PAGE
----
BBC | 22 October 2010 | 12:21 GMT
US proposals that countries set targets to reduce trade imbalances appeared to be running into opposition at the G20 meeting of leading economies. US Treasury Secretary Timothy Geithner wrote to G20 members on Friday suggesting limiting surpluses and deficits to a percentage of output. But Japan, Germany and Russia expressed opposition to what one delegate called "planned economy" thinking. The proposal is seen as mainly directed at China, which had yet to comment.
Washington has been pressing China for months – without success – to let its currency appreciate. Getting Beijing to tackle its large trade surplus would be an indirect way of forcing the yuan to rising in value.
In his letter to G20 colleagues on the opening day of a meeting of finance ministers in South Korea, Mr Geithner said countries should aim to reduce surpluses or deficits to a targeted share of gross domestic product. US officials said the target would be 4% of GDP by 2015. China’s current account surplus was 4.9% of GDP in the first half.
Japanese Finance Minister Yoshihiko Noda summed up the mood among other big exporters, including Germany, saying Mr Geithner’s proposal was "not realistic". Australian Treasury Secretary Wayne Swan said he was not sure a "one-size-fits-all" approach could work. Tensions over exchange rates are like to dominate the meeting, being held ahead of a summit by heads of state next month.
BBC | 23 October 2010 | 11:29 GMT
Finance ministers from the G20 leading economies have agreed reforms of the International Monetary Fund, giving major developing nations more of a say. At a meeting in South Korea, they agreed a shift of about 6% of the votes in the IMF towards some of the fast-growing developing countries.
Those nations will also have more seats on the IMF’s Board, while Western Europe will lose two seats. But the US will retain the veto it has over key decisions. Such decisions require an 85% vote – Washington holds 17% under the IMF’s weighted voting system.
During the talks in the South Korean city of Gyeongji, the ministers also agreed to move towards more market-determined currency systems. The pressure has been on China to end its policy of holding the yuan down to maintain its competitiveness. There was, however, no timetable for change, so Beijing has kept to its long-held position that it will reform its currency policy, but gradually.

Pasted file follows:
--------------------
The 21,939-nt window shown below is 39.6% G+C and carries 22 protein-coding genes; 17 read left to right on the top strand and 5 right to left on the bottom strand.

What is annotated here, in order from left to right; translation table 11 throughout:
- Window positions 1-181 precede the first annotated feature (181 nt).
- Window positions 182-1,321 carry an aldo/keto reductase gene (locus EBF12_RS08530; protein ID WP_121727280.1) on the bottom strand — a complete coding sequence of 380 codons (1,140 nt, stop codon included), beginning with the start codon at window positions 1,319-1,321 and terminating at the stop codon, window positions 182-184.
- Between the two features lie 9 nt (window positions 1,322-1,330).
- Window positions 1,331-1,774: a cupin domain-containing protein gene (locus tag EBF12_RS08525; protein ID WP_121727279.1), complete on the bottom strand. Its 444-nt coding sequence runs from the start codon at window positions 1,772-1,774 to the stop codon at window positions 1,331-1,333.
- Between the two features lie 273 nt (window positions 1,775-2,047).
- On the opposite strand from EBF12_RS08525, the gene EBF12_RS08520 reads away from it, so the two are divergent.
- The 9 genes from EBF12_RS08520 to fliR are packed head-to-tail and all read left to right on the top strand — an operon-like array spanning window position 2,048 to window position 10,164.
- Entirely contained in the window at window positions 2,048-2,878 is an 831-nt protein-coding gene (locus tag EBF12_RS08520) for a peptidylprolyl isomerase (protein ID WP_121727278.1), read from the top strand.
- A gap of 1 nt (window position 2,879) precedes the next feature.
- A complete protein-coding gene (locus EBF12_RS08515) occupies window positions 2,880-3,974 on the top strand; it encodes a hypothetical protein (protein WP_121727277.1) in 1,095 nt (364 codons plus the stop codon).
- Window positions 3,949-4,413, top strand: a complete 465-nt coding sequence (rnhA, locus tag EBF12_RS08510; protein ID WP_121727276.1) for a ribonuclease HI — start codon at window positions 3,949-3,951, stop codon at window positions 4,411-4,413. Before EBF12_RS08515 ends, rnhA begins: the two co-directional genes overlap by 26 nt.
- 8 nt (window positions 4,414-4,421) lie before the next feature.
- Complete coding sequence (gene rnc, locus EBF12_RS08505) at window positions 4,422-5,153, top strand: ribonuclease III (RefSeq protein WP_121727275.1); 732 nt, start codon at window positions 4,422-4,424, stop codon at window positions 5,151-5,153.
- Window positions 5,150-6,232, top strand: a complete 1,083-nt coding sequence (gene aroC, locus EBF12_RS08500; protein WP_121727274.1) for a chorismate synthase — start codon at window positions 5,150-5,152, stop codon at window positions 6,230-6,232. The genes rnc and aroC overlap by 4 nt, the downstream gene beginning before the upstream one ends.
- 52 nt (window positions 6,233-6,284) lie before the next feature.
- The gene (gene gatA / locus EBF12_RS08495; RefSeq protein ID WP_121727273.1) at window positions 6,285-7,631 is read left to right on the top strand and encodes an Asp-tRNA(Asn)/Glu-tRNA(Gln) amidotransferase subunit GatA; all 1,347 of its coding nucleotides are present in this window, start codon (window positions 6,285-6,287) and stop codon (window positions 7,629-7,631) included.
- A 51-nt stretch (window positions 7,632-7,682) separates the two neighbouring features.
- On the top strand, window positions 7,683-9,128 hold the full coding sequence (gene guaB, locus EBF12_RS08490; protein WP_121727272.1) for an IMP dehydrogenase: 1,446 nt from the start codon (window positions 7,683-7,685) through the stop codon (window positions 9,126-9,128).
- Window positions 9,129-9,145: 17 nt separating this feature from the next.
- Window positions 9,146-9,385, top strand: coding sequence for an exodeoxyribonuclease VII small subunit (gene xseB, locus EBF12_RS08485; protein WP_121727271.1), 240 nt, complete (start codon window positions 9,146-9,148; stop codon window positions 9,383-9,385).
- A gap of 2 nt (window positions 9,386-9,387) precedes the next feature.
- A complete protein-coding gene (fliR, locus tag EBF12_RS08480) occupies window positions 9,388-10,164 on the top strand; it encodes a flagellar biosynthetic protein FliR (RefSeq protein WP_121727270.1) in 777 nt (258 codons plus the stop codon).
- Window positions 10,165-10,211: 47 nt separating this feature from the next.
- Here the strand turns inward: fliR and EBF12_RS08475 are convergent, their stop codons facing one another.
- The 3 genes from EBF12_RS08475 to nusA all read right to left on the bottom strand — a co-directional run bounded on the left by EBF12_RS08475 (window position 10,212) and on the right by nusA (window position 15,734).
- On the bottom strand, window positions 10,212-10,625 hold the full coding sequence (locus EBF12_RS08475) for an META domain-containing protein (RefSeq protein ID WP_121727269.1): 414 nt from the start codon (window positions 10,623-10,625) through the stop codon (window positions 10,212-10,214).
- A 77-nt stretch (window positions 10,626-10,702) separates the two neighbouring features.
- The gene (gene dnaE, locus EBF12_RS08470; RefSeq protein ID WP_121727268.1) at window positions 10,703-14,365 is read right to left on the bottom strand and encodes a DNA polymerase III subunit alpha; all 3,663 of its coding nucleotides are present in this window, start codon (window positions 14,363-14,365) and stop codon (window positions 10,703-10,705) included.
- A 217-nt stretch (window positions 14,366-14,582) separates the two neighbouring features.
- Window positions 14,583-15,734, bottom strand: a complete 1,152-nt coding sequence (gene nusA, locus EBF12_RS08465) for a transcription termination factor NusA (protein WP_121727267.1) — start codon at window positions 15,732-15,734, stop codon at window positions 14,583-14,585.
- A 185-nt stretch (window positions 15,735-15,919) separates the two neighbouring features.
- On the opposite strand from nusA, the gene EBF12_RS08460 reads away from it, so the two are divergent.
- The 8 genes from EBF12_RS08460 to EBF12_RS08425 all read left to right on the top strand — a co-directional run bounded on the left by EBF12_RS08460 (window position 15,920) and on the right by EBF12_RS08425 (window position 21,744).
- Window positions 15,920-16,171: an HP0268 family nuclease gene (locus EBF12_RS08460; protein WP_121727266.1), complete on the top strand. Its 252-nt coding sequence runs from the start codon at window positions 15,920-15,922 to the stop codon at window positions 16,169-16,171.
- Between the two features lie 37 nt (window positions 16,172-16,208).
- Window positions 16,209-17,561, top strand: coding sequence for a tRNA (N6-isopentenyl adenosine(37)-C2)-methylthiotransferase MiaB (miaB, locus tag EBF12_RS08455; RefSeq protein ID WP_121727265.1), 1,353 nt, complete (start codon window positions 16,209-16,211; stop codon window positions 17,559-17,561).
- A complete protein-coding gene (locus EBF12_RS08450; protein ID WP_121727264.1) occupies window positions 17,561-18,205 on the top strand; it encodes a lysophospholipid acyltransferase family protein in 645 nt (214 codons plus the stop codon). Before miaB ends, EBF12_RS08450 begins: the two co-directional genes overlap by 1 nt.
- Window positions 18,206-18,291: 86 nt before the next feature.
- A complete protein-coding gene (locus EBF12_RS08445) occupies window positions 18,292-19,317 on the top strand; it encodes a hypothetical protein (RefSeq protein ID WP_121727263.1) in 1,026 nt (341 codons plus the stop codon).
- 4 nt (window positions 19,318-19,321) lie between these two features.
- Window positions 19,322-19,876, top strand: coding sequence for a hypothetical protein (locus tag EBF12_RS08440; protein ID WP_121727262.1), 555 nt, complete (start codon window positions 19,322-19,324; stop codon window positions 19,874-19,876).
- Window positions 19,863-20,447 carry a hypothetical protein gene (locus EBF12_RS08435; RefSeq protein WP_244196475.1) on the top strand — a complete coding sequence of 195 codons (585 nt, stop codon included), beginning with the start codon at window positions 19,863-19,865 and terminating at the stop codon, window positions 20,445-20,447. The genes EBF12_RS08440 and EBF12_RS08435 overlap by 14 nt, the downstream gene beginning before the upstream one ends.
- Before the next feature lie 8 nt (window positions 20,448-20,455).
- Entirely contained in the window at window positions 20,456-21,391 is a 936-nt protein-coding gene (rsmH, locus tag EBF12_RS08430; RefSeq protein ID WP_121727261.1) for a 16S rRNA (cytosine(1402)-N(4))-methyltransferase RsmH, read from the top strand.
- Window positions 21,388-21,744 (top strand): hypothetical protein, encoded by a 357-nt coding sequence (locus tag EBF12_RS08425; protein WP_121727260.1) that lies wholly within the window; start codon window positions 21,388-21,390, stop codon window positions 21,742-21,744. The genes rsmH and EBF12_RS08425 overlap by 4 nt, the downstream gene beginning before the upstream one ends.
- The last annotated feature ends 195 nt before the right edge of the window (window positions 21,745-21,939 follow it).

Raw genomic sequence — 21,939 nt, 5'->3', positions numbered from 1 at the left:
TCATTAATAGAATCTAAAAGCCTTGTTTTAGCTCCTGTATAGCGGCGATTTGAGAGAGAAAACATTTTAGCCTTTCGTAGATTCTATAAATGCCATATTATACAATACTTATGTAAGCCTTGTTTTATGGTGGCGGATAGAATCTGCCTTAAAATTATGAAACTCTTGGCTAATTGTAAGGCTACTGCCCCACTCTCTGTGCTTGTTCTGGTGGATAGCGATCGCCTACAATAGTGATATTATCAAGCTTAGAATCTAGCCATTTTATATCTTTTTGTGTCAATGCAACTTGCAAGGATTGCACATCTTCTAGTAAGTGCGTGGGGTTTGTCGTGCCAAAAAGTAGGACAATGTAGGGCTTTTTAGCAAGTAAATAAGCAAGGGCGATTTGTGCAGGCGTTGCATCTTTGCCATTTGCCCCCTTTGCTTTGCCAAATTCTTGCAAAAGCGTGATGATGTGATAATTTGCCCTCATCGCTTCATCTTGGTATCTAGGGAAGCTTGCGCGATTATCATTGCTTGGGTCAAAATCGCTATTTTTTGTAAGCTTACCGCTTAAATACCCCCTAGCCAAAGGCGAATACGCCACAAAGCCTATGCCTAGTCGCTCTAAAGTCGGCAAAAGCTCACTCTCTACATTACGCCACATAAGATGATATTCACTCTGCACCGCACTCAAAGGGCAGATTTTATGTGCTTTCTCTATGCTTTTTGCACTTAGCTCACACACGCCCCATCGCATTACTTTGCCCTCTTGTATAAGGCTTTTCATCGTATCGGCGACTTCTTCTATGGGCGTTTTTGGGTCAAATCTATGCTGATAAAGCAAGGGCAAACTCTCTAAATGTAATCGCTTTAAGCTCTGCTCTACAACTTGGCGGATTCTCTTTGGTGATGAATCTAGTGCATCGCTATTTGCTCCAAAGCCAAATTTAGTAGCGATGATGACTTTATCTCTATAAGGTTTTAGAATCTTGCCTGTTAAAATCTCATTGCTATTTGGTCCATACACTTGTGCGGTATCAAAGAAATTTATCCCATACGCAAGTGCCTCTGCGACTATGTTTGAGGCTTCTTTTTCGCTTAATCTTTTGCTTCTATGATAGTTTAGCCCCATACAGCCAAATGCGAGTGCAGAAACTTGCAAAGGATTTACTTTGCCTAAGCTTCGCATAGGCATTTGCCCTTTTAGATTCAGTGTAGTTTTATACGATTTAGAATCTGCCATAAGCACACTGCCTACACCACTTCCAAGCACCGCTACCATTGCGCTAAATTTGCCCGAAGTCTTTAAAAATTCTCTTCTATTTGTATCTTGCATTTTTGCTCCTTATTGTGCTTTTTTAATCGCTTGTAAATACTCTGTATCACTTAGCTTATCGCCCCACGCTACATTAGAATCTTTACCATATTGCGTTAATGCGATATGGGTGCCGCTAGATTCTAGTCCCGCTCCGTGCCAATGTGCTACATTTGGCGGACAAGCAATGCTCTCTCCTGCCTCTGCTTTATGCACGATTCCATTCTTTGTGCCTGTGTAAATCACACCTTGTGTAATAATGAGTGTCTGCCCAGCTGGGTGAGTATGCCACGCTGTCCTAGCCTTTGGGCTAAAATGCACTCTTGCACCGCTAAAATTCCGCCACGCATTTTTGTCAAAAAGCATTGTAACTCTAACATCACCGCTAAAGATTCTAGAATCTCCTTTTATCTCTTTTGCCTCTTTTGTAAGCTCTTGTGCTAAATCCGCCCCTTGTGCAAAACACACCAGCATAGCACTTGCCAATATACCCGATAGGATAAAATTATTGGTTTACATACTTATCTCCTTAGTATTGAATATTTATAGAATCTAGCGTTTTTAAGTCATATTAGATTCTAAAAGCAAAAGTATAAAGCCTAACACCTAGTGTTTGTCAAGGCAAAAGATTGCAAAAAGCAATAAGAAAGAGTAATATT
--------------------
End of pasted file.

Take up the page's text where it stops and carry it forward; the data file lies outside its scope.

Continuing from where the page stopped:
BBC News | Friday, 25 June 2010 | 12:36 GMT
Europe must focus on growth as well as cutting spending to reduce national deficits, US Treasury Secretary Timothy Geithner has told the BBC. Speaking in Washington ahead of G8 and G20 meetings this weekend in Canada, Mr Geithner said that world leaders must concentrate on the "paramount" challenges of growth and confidence. He added the world could not rely as much on the US as it has in the past. The European Union says securing growth "remains a priority". The Group of Eight and Group of 20 rich and developing nations are assembling on Friday for three days of talks. The leaders of the G8 countries – Canada, France, Germany, Italy, Japan, Russia, the UK and the US – are meeting in Muskoka, Ontario on Friday and Saturday to discuss help for poor countries. Later on Saturday, in Toronto, the G20 will open talks on how best to emerge from the worst financial crisis since the Great Depression, and will conclude the summit on Sunday.
Many European governments, including the UK, have implemented severe austerity measures in recent weeks in order to cut debt levels. UK Prime Minister David Cameron, who has arrived in Canada along with other leaders, said in an article for the Globe and Mail newspaper: "No-one can doubt the biggest promise we have to deliver: fixing the global economy." "I believe we must each start by setting out plans for getting our national finances under control," he added. Herman van Rompuy, the president of the European Council, said that the EU’s key words this weekend would be "growth, confidence and medium term". "The restoring of confidence in budgetary policies goes hand in hand with effective growth strategies," he said ahead of the meetings.
When asked if Europe faced the possibility of Japanese-style stagnation if it carries on with debt reduction policies, Mr Geithner said "Europe has the capacity to prevent that". But he added: "Europe can make a choice to put in place the reforms and policies that will provide the possibility of stronger growth rates in the future. This
Reuters | Tue Jun 22, 2010 | 9:22pm IST
India said on Tuesday it would oppose a single global bank levy designed to insure against failing institutions, an IMF proposal backed by Germany and France, when Prime Minister Manmohan Singh attends the G20 summit in Canada. Asia’s third-largest economy, where financial institutions are tightly regulated, argues its banks are sound and what is required to prevent failures globally is stricter capital rules which New Delhi will push at the summit this week. "On the issue of bank tax, as far as India is concerned, the health of our banking system speaks for itself," Foreign Secretary Nirupama Rao said, when asked about India’s stand on the contentious levy. She said India hoped the summit would see the leaders arrive at "common principles for reforming financial markets", while Finance Secretary Ashok Chawla said India would "support all efforts at raising the benchmark on financial regulation".